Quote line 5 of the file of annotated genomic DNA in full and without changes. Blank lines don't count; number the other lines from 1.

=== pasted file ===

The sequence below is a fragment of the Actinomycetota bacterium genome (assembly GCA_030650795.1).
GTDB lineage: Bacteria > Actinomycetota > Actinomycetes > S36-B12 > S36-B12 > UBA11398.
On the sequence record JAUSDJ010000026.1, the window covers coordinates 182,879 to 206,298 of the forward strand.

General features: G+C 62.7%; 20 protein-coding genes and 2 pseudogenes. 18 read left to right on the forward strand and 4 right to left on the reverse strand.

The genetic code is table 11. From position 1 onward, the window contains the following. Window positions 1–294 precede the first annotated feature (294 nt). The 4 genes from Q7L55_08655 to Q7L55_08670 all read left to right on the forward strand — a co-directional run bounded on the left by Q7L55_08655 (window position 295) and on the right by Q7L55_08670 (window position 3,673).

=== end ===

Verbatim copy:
The genetic code is table 11. From position 1 onward, the window contains the following. Window positions 1–294 precede the first annotated feature (294 nt). The 4 genes from Q7L55_08655 to Q7L55_08670 all read left to right on the forward strand — a co-directional run bounded on the left by Q7L55_08655 (window position 295) and on the right by Q7L55_08670 (window position 3,673).